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How 'Fight Club' Became the Ultimate Handbook for Men's Rights Activists

Tyler Durden is a hero to MRAs and pickup artists alike. But how did a 90s film about toxic masculinity come to define the manosphere?
Illustration by Zing Tsjeng

When it was released in 1999, Fight Club was seen by many critics as a damning statement about consumerist culture, the de-humanizing roles forced on men by American capitalism, and the excesses of masculinity. In fact, Empire described the movie adaptation of Chuck Palahniuk's novel as possessing "a great deal of sick humor at the expense of masculinist ideals and white-collar society." Its director, David Fincher, was largely lauded for having captured the zeitgeist.


But the legacy of Fight Club may end up being quite different. In the decade and a half or so after its release and reception as a cult classic, Fight Club has been embraced by the loose collection of radical online male communities (known as the "manosphere") as a kind of gospel text.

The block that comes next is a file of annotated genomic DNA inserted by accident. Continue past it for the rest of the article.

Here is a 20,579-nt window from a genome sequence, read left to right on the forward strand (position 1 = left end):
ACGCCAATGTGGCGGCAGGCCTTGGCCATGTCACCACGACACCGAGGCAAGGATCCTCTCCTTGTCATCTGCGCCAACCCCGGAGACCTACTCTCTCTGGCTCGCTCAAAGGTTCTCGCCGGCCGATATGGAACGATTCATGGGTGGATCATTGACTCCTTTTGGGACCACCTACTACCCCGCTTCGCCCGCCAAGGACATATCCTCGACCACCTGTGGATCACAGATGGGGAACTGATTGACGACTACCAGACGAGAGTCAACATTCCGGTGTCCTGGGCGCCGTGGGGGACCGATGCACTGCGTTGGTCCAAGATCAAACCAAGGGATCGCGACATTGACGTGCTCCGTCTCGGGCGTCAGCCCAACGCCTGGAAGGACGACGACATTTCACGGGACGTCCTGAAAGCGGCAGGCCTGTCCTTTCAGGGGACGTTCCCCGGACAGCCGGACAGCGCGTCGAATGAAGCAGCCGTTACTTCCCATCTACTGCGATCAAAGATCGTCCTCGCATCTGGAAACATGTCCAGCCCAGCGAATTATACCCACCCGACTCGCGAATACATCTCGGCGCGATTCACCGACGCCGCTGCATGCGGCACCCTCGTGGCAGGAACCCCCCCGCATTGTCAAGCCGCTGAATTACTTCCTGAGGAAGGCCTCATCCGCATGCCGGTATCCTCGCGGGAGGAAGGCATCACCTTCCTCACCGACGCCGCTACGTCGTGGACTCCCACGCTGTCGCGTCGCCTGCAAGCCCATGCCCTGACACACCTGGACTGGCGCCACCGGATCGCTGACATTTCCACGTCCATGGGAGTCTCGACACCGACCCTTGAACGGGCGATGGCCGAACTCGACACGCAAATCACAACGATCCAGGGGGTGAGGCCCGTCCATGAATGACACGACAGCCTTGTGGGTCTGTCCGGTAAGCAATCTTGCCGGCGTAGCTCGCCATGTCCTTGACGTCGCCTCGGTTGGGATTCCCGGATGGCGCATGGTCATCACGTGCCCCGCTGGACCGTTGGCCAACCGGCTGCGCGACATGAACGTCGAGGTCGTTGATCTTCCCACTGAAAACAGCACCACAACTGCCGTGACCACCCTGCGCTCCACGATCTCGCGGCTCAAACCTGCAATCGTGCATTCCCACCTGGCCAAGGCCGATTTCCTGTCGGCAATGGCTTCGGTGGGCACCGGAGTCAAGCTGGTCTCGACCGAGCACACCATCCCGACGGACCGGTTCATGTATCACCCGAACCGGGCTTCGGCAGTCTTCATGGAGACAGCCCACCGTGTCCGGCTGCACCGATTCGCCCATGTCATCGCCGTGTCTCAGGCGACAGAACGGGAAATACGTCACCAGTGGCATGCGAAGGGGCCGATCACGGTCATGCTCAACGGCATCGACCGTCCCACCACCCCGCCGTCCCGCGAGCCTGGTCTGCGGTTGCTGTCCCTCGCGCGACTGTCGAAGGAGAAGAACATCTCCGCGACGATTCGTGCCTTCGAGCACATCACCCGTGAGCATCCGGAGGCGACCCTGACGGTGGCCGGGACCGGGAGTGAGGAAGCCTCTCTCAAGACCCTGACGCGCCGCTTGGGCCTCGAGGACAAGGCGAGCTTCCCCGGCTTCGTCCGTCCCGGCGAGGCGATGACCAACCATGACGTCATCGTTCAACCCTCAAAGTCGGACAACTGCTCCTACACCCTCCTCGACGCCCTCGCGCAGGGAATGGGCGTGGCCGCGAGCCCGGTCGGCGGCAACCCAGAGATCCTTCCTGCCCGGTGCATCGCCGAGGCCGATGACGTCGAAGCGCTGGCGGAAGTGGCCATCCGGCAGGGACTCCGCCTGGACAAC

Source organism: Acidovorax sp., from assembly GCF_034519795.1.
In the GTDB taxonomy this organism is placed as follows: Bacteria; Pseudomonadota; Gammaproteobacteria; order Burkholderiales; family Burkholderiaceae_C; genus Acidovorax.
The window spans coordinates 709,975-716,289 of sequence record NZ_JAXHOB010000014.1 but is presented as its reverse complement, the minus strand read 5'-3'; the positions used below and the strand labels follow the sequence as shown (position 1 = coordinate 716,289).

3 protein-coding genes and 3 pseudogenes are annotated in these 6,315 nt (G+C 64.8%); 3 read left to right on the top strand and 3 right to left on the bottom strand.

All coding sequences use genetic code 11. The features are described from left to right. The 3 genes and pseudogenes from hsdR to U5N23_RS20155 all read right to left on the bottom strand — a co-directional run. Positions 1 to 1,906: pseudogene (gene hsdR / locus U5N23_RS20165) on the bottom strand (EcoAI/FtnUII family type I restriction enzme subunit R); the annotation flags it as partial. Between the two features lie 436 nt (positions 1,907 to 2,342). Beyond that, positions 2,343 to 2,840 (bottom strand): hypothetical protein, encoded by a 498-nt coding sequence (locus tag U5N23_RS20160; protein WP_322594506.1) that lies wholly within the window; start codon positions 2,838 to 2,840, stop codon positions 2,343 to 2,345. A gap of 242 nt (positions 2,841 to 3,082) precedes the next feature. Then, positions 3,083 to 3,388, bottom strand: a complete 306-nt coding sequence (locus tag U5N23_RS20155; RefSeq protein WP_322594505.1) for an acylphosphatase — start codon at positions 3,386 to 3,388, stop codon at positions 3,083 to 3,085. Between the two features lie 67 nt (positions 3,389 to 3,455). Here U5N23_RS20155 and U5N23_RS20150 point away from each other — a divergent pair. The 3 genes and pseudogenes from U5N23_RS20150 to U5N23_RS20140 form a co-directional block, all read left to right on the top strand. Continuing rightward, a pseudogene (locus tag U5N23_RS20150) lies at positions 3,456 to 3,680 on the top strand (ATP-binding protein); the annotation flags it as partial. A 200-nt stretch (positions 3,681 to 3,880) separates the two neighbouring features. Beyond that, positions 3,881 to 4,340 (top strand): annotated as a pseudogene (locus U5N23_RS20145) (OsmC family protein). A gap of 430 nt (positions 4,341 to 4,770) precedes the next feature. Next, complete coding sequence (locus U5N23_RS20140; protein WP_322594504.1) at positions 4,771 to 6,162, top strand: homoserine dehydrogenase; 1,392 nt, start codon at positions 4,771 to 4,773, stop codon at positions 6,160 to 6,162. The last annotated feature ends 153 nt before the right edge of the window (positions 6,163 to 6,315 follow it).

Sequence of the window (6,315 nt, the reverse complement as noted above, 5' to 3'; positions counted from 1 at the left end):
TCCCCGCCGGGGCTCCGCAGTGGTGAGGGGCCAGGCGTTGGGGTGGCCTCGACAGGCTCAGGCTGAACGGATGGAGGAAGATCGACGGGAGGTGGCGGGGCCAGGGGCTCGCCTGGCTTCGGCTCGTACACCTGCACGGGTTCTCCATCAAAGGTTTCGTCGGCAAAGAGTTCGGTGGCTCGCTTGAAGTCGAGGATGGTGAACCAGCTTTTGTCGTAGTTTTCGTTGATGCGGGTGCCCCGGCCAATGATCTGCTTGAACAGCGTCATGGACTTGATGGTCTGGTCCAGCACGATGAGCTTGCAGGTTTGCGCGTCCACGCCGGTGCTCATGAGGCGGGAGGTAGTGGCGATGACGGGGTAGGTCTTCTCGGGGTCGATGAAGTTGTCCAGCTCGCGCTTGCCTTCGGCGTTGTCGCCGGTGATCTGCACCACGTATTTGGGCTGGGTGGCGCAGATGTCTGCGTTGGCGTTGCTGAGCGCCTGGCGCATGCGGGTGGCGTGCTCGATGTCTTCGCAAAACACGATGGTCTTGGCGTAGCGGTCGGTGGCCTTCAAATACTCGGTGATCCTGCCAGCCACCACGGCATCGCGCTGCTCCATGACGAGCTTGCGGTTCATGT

Members of these groups, who congregate around sites like Return of Kings, Masculine Empire, and The Red Pill subreddit, attribute the ills of Western society to the decline of traditional gender roles. All of them—pick-up artists and men's rights activists alike—share a deeply ingrained hostility towards women, and more importantly, feminism. Think articles titled "Five reasons you should date a girl with an eating disorder."

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